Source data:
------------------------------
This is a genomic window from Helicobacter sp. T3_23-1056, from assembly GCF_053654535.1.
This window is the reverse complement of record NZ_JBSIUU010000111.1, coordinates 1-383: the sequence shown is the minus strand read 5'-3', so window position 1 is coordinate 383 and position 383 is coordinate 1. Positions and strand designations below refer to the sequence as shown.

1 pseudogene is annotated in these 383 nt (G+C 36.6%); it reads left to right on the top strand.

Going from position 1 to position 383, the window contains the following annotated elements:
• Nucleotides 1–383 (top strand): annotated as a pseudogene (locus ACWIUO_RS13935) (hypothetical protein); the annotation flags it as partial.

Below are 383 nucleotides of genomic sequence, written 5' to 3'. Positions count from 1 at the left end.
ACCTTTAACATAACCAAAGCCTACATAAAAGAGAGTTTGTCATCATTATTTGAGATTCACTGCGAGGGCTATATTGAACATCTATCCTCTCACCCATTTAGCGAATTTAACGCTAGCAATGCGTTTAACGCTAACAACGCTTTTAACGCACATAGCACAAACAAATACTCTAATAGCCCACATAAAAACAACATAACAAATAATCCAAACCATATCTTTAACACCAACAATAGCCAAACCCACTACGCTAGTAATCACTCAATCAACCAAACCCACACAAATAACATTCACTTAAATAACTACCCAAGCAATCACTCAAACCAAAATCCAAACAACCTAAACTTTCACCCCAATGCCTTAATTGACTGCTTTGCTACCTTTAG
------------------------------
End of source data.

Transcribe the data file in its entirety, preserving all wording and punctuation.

This is a genomic window from Helicobacter sp. T3_23-1056, from assembly GCF_053654535.1.
This window is the reverse complement of record NZ_JBSIUU010000111.1, coordinates 1-383: the sequence shown is the minus strand read 5'-3', so window position 1 is coordinate 383 and position 383 is coordinate 1. Positions and strand designations below refer to the sequence as shown.

1 pseudogene is annotated in these 383 nt (G+C 36.6%); it reads left to right on the top strand.

Going from position 1 to position 383, the window contains the following annotated elements:
• Nucleotides 1–383 (top strand): annotated as a pseudogene (locus ACWIUO_RS13935) (hypothetical protein); the annotation flags it as partial.

Below are 383 nucleotides of genomic sequence, written 5' to 3'. Positions count from 1 at the left end.
ACCTTTAACATAACCAAAGCCTACATAAAAGAGAGTTTGTCATCATTATTTGAGATTCACTGCGAGGGCTATATTGAACATCTATCCTCTCACCCATTTAGCGAATTTAACGCTAGCAATGCGTTTAACGCTAACAACGCTTTTAACGCACATAGCACAAACAAATACTCTAATAGCCCACATAAAAACAACATAACAAATAATCCAAACCATATCTTTAACACCAACAATAGCCAAACCCACTACGCTAGTAATCACTCAATCAACCAAACCCACACAAATAACATTCACTTAAATAACTACCCAAGCAATCACTCAAACCAAAATCCAAACAACCTAAACTTTCACCCCAATGCCTTAATTGACTGCTTTGCTACCTTTAG